While other phones on this list have combined SoC solutions, the Librem 5 has six distinct chips to improve manufacturing freedom and is an attempt by its creators to prevent planned obsolescence.

Apple iPhone 15 Pro Max

The iPhone 15 Pro Max in all four of its available colors, with the fifth phone in the line-up turned around so the screen is visible. All are set against a white background.

(Image credit: Apple)
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Fantastic all-rounderRelatively expensive at $1,199
Lockdown Mode fights the toughest threatsClosed iOS ecosystem

The iPhone 15 Pro Max is arguably the most secure iPhone ever. It takes all the best features and designs of the most recent models and melds them into one super secure device. 

Apple has made great strides in recent years, in terms of on-device security. Taking on the likes of Pegasus spyware, iOS 16 comes with a Lockdown Mode that provides "extreme protection", according to Apple. This is an optional feature, but once it's switched on it blocks most file attachments and also rejects non-secure Wi-Fi networks – that also includes some web technologies that might be exploitable by attackers, keeping your iPhone uncompromised.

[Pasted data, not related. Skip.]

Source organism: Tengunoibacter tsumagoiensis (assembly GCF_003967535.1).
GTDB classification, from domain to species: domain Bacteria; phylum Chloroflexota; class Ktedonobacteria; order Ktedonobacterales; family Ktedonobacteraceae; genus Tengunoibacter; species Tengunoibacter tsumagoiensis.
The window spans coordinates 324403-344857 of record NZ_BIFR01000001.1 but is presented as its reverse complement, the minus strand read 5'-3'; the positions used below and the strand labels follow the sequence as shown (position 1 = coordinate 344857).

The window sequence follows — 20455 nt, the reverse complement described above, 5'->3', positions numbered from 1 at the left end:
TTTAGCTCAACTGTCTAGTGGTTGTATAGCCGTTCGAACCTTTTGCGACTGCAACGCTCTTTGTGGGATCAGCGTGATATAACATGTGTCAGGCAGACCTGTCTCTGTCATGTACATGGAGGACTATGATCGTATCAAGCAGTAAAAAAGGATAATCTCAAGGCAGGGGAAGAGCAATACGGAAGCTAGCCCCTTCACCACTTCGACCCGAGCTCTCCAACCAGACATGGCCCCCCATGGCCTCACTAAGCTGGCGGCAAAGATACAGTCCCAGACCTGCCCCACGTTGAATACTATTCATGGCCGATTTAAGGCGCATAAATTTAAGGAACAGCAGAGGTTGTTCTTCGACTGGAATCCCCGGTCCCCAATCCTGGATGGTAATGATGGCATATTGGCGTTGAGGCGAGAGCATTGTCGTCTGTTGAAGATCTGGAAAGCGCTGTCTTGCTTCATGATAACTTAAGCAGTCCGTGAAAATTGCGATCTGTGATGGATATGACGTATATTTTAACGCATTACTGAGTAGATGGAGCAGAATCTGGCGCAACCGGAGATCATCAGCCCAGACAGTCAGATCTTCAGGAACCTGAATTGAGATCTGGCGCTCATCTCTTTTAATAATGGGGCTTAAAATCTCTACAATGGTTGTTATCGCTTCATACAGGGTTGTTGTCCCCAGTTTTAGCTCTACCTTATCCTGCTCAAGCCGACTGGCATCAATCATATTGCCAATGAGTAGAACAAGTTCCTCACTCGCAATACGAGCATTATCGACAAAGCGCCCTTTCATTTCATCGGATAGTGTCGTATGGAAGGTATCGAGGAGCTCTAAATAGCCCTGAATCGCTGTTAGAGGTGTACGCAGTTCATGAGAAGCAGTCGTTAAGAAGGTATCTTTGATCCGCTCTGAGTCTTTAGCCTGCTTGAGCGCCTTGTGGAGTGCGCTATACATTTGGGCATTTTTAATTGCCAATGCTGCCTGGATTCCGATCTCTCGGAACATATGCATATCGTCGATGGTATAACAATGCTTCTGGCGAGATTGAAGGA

What's more, the Lockdown Mode comes with a host of robust security features that work to keep all the user's data safe. For example, Face ID technology lets users unlock their phones with facial recognition. This is thanks to the A17 Pro chip that maps out the user's face but keeps that specific data encrypted on the device – it's also secured in an 'enclave' subsystem.

While it is one of the most popular brands around, the latest iPhone is also a security-heavy device that should also appeal to business users who handle sensitive data.

Google Pixel 8 Pro